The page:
Now, there's quite a few anomalies here... First of all, there's no sign of those tall buildings on the left, unless these are the same ones hugely renovated, which is possible.

In order to get to this roof top, which was bizarrely empty of cars - in fact this mall seems to have enormous amounts of car parking more than would be needed - you have to climb about 5 floors!  

Karamanopolis's descent to some kind of a pavement doesn't tally with the current location - we're about 6 floors up from any surface.



About to investigate some stolen bikes.... (Episode 6)

Hmm. You'll have to trust me that this is the same place!  Note the path opposite descends as it once did. But all horribly different in 2005. This is Crown Street, Acton.

Crossing over Crown Street...

In 2005 the hedge has gone, and this place looks bleak with crude wooden fence instead of the railings.

Crossing over from PH Steer and Senior's fish shop...

By 2005, this has all been rebuilt, and flats at 26 Crown Street replace the shop with the alley between them. You'd never recognise this without help, but the shop locations for Steer's and Seniors  positively locate this place. 

"Look they're going into that shop".  Yes, there was a jeweller's called Carpenter, but it's a fair old 1/4 mile walk from the location of Duane and Tracey in this scene. 123 ChurchField Road. You have to walk down Crown street, cross the busy High Street, and go up ChurchField Road.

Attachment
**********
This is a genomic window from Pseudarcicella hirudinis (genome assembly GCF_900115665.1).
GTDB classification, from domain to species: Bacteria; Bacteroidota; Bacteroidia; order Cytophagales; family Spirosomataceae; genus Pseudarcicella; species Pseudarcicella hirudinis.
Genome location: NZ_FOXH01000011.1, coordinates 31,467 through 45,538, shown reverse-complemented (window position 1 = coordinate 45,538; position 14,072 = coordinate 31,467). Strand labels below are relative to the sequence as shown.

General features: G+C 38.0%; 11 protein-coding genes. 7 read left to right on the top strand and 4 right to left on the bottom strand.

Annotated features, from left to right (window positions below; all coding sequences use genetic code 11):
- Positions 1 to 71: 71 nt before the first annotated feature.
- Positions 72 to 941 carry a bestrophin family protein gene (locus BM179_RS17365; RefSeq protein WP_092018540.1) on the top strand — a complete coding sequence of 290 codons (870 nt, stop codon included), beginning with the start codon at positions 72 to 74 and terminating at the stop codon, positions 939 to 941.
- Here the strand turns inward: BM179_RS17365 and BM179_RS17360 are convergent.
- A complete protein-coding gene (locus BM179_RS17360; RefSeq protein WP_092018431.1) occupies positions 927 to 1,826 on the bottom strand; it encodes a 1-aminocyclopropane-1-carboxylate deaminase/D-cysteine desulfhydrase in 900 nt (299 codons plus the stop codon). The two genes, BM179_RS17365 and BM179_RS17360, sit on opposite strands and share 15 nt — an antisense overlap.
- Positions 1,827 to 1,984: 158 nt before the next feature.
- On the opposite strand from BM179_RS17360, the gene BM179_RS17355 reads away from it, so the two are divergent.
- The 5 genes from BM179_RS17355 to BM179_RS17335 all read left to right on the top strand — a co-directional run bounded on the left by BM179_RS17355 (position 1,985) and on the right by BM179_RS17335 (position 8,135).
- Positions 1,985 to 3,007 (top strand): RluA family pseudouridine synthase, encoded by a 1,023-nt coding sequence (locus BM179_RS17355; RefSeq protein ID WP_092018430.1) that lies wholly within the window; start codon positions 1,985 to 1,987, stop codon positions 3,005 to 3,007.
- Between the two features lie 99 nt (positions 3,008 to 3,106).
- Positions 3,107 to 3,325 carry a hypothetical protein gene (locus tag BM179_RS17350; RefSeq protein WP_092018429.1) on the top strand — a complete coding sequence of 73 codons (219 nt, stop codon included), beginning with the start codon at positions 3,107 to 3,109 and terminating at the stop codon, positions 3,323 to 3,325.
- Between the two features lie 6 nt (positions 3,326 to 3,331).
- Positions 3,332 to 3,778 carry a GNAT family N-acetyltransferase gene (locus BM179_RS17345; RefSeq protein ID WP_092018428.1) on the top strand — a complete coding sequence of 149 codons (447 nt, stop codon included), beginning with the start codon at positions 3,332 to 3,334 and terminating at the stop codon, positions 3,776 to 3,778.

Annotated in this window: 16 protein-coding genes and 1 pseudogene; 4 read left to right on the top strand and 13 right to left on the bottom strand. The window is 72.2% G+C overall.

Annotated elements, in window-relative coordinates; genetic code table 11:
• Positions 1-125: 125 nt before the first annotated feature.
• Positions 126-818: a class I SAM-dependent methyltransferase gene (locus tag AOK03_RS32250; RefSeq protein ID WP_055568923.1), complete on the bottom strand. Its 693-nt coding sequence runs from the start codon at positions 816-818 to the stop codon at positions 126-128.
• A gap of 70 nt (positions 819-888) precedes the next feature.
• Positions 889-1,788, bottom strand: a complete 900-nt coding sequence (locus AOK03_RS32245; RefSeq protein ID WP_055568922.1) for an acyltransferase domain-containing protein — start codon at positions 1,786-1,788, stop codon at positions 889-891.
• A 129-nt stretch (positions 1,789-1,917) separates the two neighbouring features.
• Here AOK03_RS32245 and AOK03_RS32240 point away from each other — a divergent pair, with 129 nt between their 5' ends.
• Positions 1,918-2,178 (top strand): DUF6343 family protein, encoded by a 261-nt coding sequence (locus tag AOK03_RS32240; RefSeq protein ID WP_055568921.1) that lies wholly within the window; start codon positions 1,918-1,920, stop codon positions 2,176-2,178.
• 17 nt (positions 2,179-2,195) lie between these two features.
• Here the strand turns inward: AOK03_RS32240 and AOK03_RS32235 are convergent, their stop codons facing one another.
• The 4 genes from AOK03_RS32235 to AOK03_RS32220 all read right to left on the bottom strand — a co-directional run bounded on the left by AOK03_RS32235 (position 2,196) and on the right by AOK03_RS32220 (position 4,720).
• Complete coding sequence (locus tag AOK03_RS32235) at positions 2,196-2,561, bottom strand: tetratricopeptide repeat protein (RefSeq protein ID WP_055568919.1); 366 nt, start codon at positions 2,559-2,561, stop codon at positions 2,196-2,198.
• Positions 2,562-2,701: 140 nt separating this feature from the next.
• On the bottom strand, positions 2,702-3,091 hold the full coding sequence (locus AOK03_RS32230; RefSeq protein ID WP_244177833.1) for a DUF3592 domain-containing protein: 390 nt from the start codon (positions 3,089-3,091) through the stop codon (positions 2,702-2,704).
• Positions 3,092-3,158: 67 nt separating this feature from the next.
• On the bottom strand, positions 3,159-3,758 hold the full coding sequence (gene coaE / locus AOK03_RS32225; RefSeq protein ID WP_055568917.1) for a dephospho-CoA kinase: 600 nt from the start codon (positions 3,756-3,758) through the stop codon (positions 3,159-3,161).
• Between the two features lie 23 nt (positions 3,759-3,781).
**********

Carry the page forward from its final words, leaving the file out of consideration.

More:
That shop was located somewhere here - a range of addresses including 123 Churchfield Rd has been evidently demolished to make room for this new development. The next surviving shop is at 135 Churchfield Road.


Fish Bar

Alan's dad decides to reward his son, Tucker and Benny for discovering the copper pipes thieving.... 

College Road, Kensal Rise, a little ways East of the Doyle Gardens school.  That huge building is Princess Frederica CE Primary School, which seems little changed although is now submerged behind all that foliage. Kensal Green tube station is just a short walk over the bridge, although the railway line under here is the mainline to Kensal Rise.

We'll just park up on the kerb and break a few thousand local by-laws....

All looks a little run-down in 2005...


And what better reward than some nice fish and chips...

Still selling fish and chips in 2005... In 1979 there was a newsagents to the right (you can just make out "players"), and a betting shop to the left.

Mr Hargeaves: "Ok who's buying these chips then..."

Alan: "Benny..."

The view we don't see... Inside the chippy in 2005, kindly allowed by the proprietor.


Forward to Series 4


Grange Hill pictures (c) British Broadcasting Corporation
Contemporary pictures (c) 2005 Geoff Phillips, all rights reserved. Please ask permission before copying.